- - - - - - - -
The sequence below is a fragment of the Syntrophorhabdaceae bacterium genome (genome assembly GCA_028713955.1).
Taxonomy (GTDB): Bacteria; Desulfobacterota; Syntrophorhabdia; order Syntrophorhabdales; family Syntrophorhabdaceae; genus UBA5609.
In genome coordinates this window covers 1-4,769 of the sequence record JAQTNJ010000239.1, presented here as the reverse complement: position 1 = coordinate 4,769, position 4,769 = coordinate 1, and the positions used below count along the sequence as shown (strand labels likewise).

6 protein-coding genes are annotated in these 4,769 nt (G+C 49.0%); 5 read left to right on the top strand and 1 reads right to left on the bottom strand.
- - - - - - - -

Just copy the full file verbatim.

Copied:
The sequence below is a fragment of the Syntrophorhabdaceae bacterium genome (genome assembly GCA_028713955.1).
Taxonomy (GTDB): Bacteria; Desulfobacterota; Syntrophorhabdia; order Syntrophorhabdales; family Syntrophorhabdaceae; genus UBA5609.
In genome coordinates this window covers 1-4,769 of the sequence record JAQTNJ010000239.1, presented here as the reverse complement: position 1 = coordinate 4,769, position 4,769 = coordinate 1, and the positions used below count along the sequence as shown (strand labels likewise).

6 protein-coding genes are annotated in these 4,769 nt (G+C 49.0%); 5 read left to right on the top strand and 1 reads right to left on the bottom strand.